I started to value my body and health in new way. For the first time in my life I felt that my body was important and taking care of it through proper eating was mentally healing. I no longer craved macaroni and cheese and fried buffalo chicken sandwiches (my previous favorite foods). I started experimenting with new ingredients and flavors; cooking became a new hobby of mine. I also began doing a lot of physical activity that I found enjoyable. I do not like to do vigorous activity so walking the neighborhood, yoga, and dancing to music videos became my preferred ways to work out. I steadily lost anywhere from 2-4 pounds every month for roughly three years. My confidence began to escalate, and it became so clear to me that food was playing a new kind of role in my life. Not for comfort or boredom but rather as a tool for keeping my body alive and vibrant. I never went on a 'crash diet', used any kind of diet pills, or bought exercise programs or gym memberships. I simply lost weight in the most natural of ways; through feeding my body what it needed and being more active.

Looking back now, I could not be happier with my decision to embrace my health. Losing weight for me was not a task, but rather a journey. A life changing journey that has affected me physically, mentally, and emotionally. It may have taken me three long years, but I am glad for that. I have so much appreciation for my life now. I am not that person on the couch crying. I view life differently; I am more confident, happy, and now 80 pounds lighter then I used to be. I combatted high blood pressure, depression, and obesity through corrective nutrition measures. I cured myself because, well who wouldn't want a quality life to live. I wanted to be confident, have boyfriends, and be a cheerleader... and guess who made the cheerleading squad senior year of high school.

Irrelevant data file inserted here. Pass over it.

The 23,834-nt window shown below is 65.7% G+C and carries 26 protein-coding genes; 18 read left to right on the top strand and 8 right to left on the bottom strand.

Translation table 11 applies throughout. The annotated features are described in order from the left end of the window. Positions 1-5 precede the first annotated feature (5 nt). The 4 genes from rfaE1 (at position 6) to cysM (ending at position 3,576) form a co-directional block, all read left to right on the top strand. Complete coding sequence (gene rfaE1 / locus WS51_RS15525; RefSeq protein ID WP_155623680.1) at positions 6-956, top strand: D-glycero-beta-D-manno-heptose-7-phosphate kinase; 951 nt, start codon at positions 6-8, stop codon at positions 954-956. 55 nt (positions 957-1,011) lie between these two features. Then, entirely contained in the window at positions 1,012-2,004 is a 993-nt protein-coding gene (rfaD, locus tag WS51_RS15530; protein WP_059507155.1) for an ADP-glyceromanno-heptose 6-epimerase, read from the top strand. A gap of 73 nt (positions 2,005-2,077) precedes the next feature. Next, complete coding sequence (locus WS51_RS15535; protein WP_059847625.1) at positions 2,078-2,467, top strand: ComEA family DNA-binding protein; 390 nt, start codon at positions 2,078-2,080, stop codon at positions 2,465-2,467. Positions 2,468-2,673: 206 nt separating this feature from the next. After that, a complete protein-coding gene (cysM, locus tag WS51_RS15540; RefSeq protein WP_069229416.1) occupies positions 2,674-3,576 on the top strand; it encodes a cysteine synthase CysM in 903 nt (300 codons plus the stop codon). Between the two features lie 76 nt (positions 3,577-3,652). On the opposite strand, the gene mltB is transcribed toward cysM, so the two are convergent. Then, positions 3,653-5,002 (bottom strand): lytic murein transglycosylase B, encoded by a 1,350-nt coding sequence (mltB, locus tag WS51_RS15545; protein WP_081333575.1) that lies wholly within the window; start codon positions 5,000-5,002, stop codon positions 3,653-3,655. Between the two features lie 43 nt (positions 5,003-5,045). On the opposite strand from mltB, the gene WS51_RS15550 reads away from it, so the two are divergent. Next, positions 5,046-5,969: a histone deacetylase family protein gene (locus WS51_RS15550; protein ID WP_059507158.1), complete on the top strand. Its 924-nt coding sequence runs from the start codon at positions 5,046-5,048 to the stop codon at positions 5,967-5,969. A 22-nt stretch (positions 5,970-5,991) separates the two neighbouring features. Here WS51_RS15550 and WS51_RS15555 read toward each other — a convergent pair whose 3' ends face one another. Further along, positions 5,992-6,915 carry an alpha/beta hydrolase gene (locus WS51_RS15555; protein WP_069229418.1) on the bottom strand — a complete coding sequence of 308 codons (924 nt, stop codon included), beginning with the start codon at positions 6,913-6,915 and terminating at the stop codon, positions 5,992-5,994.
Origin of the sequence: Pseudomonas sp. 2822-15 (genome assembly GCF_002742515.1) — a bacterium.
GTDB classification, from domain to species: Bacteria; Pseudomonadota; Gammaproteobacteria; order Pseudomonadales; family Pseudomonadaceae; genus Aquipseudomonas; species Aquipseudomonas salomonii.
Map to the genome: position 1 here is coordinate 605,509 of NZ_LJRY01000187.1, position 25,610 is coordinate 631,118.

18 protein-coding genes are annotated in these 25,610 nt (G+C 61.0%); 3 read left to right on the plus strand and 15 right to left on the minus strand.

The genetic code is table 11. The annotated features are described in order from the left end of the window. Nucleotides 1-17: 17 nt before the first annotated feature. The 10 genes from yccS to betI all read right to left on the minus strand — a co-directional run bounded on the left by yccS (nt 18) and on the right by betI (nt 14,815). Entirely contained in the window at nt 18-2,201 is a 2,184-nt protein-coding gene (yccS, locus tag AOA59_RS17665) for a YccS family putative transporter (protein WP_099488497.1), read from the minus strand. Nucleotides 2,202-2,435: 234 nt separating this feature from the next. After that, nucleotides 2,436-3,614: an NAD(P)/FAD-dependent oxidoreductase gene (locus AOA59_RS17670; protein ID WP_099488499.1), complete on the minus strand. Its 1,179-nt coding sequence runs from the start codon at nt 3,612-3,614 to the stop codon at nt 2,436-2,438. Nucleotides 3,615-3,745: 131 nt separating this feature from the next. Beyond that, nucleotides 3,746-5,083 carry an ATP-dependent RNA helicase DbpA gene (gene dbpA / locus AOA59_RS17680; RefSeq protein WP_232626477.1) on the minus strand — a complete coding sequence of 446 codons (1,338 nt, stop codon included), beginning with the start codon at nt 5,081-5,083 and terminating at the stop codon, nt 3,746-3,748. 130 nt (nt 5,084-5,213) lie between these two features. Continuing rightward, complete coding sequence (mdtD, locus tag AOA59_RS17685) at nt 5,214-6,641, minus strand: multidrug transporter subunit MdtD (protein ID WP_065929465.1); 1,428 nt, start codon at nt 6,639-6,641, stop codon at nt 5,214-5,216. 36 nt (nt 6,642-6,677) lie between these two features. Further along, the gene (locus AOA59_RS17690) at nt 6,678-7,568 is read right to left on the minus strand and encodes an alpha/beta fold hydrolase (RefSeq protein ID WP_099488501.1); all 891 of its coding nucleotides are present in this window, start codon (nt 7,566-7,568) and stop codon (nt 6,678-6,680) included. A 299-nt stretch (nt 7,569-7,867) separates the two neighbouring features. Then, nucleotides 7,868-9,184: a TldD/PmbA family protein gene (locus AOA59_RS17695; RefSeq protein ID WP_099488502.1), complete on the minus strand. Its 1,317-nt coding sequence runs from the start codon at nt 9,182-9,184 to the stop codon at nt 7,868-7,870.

Partial Thyroid Hormone Resistance Syndrome


I have a relatively unusual thyroid condition called 'Partial Thyroid Hormone Resistance Syndrome' (PTHRS) when the body's tissues are resistant to the effects of thyroid hormone. Normally, the thyroid gland produces a hormone abbreviated as T3. This is converted in the body to T4, which is the active version, and which controls the rate of growth and development of the body. The Pituitary Gland detects the amounts of T3 and T4 in the body and also assesses the amount required. It produces a hormone TSH that stimulates the thyroid gland, and if the pituitary gland detects too little T3/T4, it increases the output of TSH until the correct level has been achieved. Conversely, it will reduce TSH if it detects too much T3 / T4. In PTHRS, the body resists, and effectively fails to recognise T3, and so the Pituitary gland responds by producing high quantities of TSH, causing the thyroid gland to work overtime, become large, but still not produce enough T3 since most of it is not recognised.

The symptoms of this are the normal symptoms of thyroid deficiency, combined with an enlarged thyroid gland, and high levels of TSH and T3. In my case, the condition is partial, which means that if T3 levels are increased artificially (by tablets) to a high enough level, the body starts recognising it, growth, development and normal thyroid symptoms can be achieved, but TSH is still high, and the substitute thyroid dose is quite high (now 175 Mcg per day, reduced from a high of 250 Mcg per day l-thyroxine).

I am the youngest of three brothers, born in 1945, 1947 and 1949. My eldest brother has the same condition, and this was considered sufficiently unusual to be reported in Lancet .

My middle brother has no thyroid (or other abnormality at all), and neither did either parent, except for my mother who encountered a late onset but 'normal' thyroid deficiency at about 70.

My three children also have no abnormal thyroid conditions.

I underwent a partial thyroidectomy in June 1976 at the Radcliffe Infirmary, Oxford. Although I know that I demonstrated some of the normal symptoms of thyroid deficiency, the main symptoms that prompted the surgery were constriction of the airpipe, associated with a very irritating and persistent dry cough. The symptoms were most pronounced when I was under stress – at the time this was doubted by doctors, although I have seen references to this in recent issues of BTF news.

Because the operation was nearly 40 years ago, I cannot remember too may details. However, I recall being content with the briefing and preparation before the operation, that it was successful (see later), and with the aftercare. The first day or so after the operation was uncomfortable, but not, as I recall painful. I believe I lost quite a lot of blood, so was on drips for several days. The most uncomfortable part I remember was having the clips taken out, but they were effective in leaving a very unnoticeable scar (some 4 – 5 inches). I had a stiff neck for several days, and some lack of volume if I tried to shout. I think the latter has been long-lasting, but as I don't shout much anyway, I am not sure.